Discovered this interesting historic document today. I had read before that it was common to hunt raptors of all kinds in the past because they were considered “pests”. But…
this makes it a whole lot more quantifiable and horrible.

The irony, of course, is that this was a bird sanctuary doing this.  These “pests” were shot…to preserve the tasty game birds. So people could shoot them. Sigh.

I was looking for some online resources that discussed the common practice of hunting raptors in the 1880s- 1900s, but didn’t find much.

Is your GoogleFu stronger than mine? Can you make some suggestions/contribute linkies?


Posted by Gwen Pearson

Entomologist. Educator. Writer. NERD.


  1. *Gulp!*

  2. Little historic bits like this are fascinating. A favorite line of mine that epitomizes how times have changed was something along the lines of, “A true naturalist loves nothing more than to shoot a rare and difficult specimens for addition to his collection.” Times have changed, indeed. Cheers to that.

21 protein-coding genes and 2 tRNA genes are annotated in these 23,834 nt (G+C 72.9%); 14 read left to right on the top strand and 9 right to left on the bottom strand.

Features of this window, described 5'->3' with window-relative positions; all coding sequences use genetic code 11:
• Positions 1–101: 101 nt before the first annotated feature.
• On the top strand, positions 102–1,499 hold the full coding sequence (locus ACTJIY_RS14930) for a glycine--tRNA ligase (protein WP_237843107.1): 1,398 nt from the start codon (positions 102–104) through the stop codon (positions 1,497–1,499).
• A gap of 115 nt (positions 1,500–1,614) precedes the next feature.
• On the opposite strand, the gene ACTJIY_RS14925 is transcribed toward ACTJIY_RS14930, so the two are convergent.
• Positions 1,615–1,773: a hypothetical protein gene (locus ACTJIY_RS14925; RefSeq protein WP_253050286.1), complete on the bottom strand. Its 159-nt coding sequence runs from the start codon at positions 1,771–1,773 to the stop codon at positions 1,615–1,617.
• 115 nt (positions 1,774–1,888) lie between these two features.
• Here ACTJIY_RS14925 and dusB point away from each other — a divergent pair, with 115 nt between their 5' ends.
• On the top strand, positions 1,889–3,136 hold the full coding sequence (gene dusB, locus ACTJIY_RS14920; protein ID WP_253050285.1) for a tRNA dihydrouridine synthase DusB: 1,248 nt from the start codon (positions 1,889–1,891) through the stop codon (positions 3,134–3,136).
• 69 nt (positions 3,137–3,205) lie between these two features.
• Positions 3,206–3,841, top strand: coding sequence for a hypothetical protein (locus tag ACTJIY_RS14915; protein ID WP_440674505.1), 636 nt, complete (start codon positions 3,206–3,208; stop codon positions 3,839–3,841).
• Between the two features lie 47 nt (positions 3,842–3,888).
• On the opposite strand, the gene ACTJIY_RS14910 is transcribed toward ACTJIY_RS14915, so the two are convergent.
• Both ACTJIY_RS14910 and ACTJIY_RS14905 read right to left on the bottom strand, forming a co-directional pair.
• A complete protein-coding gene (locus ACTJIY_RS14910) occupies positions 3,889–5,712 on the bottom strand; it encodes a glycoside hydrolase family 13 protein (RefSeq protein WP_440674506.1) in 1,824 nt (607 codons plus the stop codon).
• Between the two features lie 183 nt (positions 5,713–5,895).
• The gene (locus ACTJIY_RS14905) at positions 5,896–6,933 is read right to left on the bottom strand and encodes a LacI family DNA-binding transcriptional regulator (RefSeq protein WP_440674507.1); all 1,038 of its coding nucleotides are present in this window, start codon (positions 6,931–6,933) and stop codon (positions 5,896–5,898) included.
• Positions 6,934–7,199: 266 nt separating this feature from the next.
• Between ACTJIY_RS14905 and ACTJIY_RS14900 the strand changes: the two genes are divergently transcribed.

3. I found these, might be a atart:

    raptors as vermin:

    Click to access 068.Bildstein%202001.pdf

    a book from the UK:
    Silent Fields

  4. Those are great, thanks!!

  5. The “trick” (to use a word that got those climate people in so much trouble) was to think of raptors as “vermin” when doing the search.

  6. This is awesome, and scary. All that wildlife annihilated in each year in an area of just 800 acres. (And by friends of Aldo Leopold’s no doubt!)

    Reminds me of when I discovered “varmint hunting” in Arizona as a brand-new grad student oh so long ago. It’s appalling, but this one’s at least a great reminder that things have improved.

    Turtles? Snappers taking ducklings, I presume? And the two chipmunks must have been terribly dangerous. And what do you suppose the tally would be if they had included animals poisoned…

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